My Thoughts On The Teacher Strike

PLEASE READ THIS IN ENTIRETY BEFORE POSTING ANY COMMENTS:

Yes, it does require caps because most people don’t follow directions.

I am by no means degrading teachers.

Let that sink in.

I am by no means degrading teachers.

Many of my friends teach; my sister teaches. My teachers gave me my education. My teachers helped develop my skills. My teachers made me love writing so much that I started a blog that, because of YOUR teachers, you can read. Most teachers put up with more shit than they need to on a regular basis. (Most) Teachers do not receive the benefits they deserve.

I live in America. I’m proud to be an American. I’m grateful that we live in a nation where we are free to voice our opinions. We are allowed to form strikes. We’re allowed to say, “I don’t believe what you believe.”

This post is by no means saying “I don’t agree with the strike.” In fact, just to make this very clear, I support our teachers. 100%. But here’s what I don’t support:

(Please note, this is a collective “you,” and not necessarily aimed at anyone specifically, but if per chance a teacher in Chicago who walked around downtown with signs today stumbles upon my blog, then, yes, “you” inspired this.)

For the purpose of this post, it doesn’t matter the reason behind the strike; this emphasis is on how people choose to present themselves. If you’re holding a sign, waving it in front of my face, and yelling at me, I will not be happy. That immediately turns me off. You could be holding a sign saying “Unicorns are real” or “I believe in [insert religion].” Do not try to beckon me with your sign. First of all, you have no idea what I believe. You do not know me. You do not know my background. Why ridicule the people around you. I SUPPORT YOUR CAUSE, GOD DAMNIT!! These tactics turn me off to listening. And yes, I do support my teachers, but I cannot recall my teachers telling me that it is okay to wave a sign near other people’s faces, practically stabbing their flesh. I remember my teachers demonstrating respect. I remember the patience. I remember the professionalism. It is not unreasonable of me to be upset and annoyed. I should not need to bust out karate moves in order to not get slashed in the eyeball by some sign. You teachers are professionals. Act like it.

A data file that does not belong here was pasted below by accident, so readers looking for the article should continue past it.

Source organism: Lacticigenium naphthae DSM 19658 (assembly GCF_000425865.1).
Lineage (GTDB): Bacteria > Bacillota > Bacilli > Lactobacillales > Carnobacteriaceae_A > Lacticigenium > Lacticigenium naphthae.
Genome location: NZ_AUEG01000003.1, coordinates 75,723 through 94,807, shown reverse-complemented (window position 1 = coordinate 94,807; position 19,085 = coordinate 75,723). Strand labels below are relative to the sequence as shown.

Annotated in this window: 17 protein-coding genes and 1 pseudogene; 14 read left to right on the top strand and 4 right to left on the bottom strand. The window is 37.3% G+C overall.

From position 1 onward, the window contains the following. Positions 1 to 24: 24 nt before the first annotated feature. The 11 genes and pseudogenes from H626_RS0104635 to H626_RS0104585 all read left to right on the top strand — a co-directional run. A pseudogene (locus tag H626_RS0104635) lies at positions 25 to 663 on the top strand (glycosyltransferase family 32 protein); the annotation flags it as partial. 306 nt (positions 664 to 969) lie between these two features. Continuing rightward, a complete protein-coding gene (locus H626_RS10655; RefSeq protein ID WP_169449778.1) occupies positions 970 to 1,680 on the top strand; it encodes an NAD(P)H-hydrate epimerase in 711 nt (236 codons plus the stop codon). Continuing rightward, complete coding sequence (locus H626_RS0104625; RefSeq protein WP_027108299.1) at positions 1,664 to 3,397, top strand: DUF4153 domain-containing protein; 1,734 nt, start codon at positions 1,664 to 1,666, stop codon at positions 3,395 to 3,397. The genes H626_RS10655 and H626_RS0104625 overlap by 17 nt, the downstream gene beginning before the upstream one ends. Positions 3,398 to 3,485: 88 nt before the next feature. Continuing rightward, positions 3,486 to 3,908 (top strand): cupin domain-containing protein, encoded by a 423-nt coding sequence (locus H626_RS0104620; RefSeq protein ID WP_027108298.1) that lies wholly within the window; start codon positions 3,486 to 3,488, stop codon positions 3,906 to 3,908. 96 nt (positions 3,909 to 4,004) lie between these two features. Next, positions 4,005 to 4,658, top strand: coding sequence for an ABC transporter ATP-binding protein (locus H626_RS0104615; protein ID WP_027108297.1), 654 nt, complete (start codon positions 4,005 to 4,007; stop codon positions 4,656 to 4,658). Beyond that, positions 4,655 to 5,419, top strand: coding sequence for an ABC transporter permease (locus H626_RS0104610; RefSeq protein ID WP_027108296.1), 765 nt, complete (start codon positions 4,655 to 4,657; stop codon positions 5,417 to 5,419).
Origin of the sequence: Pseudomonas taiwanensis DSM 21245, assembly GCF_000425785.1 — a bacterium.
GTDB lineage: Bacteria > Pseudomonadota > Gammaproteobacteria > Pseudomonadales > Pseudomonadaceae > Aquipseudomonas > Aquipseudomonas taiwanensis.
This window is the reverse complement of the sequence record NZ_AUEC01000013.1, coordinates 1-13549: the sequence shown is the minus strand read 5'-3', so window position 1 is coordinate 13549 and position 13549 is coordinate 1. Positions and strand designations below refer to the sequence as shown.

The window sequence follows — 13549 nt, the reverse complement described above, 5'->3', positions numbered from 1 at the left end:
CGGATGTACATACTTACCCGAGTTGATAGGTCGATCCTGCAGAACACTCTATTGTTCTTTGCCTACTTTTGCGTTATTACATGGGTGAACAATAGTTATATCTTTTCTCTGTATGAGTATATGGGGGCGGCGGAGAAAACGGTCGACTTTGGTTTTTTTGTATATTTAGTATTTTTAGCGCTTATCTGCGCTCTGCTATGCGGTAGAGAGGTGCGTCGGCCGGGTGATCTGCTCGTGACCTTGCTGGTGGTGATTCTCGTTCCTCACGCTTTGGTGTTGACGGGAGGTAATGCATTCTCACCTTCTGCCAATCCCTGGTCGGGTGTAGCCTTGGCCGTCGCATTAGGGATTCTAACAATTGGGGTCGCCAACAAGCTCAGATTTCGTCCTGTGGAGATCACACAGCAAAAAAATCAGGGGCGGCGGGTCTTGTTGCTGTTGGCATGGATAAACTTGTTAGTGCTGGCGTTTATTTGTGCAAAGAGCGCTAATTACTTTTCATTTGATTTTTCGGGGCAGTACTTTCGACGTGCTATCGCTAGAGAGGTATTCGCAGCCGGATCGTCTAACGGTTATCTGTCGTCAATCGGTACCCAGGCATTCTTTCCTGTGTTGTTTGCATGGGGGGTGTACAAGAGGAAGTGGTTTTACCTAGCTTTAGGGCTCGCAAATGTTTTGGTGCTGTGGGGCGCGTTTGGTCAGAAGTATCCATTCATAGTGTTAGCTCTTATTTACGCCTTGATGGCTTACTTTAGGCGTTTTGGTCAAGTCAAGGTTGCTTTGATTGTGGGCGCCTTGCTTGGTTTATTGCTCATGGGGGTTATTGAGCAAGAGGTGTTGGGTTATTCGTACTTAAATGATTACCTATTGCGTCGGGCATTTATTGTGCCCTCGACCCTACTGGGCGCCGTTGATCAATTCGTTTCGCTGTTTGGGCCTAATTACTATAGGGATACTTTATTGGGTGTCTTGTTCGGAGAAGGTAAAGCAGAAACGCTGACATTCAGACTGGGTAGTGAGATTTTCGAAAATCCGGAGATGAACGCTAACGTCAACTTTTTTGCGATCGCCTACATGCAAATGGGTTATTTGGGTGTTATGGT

My second point, which seems far less miniscule as the first especially to non-Chicago commuters, why are you preaching to people on the red line? Do you not understand the majority of people who ride the red line? It’s a joke. The red line is the worst place to try and tell anyone your beliefs. To reiterate, someone could be holding a sign that says, “I believe pigs can fly” and it wouldn’t matter. (Wait. Shit. Swine Flu. Bad example). My point is, know your audience. Go on strike where it makes sense to be heard. Anyone from Chicago can attest to this. The red line, for a lack of a better literary term, sucks.

Last, I understand the reason behind this strike. I sympathize with your anger. What I do not understand is this: just because I choose not to sit and listen to you does not mean I do not support you. Sometimes people have long days at work and just want to go home, eat, and relax. And remember, many people who walked by you have worse jobs than you do. All I ask for is respect.
I really should have titled this piece, “Rules for Protesting,” but the teachers marching around downtown caused the production of this post.

To every teacher: thank you.
To all the teachers who protested: Be respectful. Don’t get a bad reputation because you forgot I’m a person, too.

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6 thoughts on “My Thoughts On The Teacher Strike